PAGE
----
in supportive relationships has an indirect negative effect on adult crime through the CKSW6 (βis = -.06; p<.001). Moreover,
both crimeW4-W5 and IRDW5-W6 have indirect positive effects on adult crime (βis = .06 and βis = .05; respectively). Overall,
the results displayed in Figure 3 and Table 2 provide support for our theoretical model, indicating that childhood IRD has an
enduring effect on crime, and that it does so through the interplay of the CKS and supportive social relationships as well as
ongoing involvement in crime and recent discrimination experiences, even as recent IRD continues to have an unmediated
direct effect on adult crime.13
Examining the Compensatory Effects of Familial Racial Socialization
13 Notably, prior work on SST assessing the linkages between propensities, contexts, situations, definitions, and crime reveals that
discrimination has an indirect effect on adult crime through situational definitions in addition to its effect on crime through the CKS
(Simons et al. 2014).
Next we assessed whether familial racial socialization practices provide enduring resilience in part through their effects on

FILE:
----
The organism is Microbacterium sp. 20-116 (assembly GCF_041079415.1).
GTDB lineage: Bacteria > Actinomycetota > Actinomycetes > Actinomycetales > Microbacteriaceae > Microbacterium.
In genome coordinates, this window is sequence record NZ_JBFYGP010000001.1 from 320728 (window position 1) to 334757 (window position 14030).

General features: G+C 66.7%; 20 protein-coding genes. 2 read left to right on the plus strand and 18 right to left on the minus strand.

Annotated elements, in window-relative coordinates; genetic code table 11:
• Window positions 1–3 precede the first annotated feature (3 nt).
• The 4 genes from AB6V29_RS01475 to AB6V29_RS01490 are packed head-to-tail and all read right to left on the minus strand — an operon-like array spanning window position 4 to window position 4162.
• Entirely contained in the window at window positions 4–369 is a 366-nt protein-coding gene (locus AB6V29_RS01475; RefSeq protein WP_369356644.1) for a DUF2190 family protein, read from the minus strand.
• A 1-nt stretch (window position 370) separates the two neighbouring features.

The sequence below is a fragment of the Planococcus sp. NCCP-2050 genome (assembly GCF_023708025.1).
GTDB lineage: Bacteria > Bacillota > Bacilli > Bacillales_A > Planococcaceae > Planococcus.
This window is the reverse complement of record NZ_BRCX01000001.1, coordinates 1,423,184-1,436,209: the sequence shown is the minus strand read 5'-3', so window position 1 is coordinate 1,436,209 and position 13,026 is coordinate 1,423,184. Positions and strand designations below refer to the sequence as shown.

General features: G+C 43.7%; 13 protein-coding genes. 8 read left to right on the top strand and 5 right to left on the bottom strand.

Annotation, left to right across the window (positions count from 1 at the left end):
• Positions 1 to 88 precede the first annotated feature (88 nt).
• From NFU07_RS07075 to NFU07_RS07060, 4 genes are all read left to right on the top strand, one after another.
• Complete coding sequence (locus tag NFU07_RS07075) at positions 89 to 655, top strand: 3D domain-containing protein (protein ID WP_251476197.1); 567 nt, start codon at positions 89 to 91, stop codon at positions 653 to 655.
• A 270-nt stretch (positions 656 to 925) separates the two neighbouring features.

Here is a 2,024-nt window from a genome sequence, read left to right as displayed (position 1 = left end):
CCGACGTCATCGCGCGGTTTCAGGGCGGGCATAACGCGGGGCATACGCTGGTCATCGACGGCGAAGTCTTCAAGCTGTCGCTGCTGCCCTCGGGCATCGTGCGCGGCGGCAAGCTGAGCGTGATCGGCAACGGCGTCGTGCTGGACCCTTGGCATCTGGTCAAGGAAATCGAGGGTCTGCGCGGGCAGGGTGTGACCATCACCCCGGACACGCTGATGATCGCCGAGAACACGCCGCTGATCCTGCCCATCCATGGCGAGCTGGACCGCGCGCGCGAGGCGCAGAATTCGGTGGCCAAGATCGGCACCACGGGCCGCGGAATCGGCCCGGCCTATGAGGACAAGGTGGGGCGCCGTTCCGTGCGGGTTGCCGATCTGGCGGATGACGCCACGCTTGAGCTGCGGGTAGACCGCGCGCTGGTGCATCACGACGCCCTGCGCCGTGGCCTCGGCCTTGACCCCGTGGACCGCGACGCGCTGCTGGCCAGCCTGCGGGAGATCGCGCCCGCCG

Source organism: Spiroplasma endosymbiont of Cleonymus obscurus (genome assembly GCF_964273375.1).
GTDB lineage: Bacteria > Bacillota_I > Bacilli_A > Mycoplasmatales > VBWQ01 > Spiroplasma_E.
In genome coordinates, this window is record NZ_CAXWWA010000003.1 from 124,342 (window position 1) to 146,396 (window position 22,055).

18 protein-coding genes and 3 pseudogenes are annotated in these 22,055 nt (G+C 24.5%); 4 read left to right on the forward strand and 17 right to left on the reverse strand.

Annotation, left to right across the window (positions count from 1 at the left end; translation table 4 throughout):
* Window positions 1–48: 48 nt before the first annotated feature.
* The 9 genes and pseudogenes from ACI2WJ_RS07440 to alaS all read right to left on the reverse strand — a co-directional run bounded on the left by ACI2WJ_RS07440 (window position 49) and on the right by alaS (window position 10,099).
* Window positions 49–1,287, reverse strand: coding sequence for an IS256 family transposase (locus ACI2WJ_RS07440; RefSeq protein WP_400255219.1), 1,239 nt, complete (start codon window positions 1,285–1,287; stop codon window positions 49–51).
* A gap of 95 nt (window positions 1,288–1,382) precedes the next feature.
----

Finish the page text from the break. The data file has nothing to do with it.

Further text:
the CKS and supportive social relationships. In this model, we constrained the paltry, non-significant path between IRDW1-W4
and adult crime to zero to improve model fit. Figure 4 displays the results of the model examining whether two forms of
racial socialization—cultural socialization and preparation for bias—compensate for IRD’s criminogenic effects, net of the
effects of supportive parenting. Notably, cultural socialization and preparation for bias are strongly correlated (r=.49,
p<.001). As hypothesized and consistent with prior work, cultural socialization has a significant negative effect on the CKSW4
(β= -.14). On the other hand, preparation for bias has a smaller, positive influence on the CKSW4 (β= .07; p=.089).14
Consistent with hypotheses, both cultural socialization and preparation for bias have direct positive effects on involvement in
supportive social relationships (β= .08, β=.10), respectively, which translate into significant negative effects on crimeW6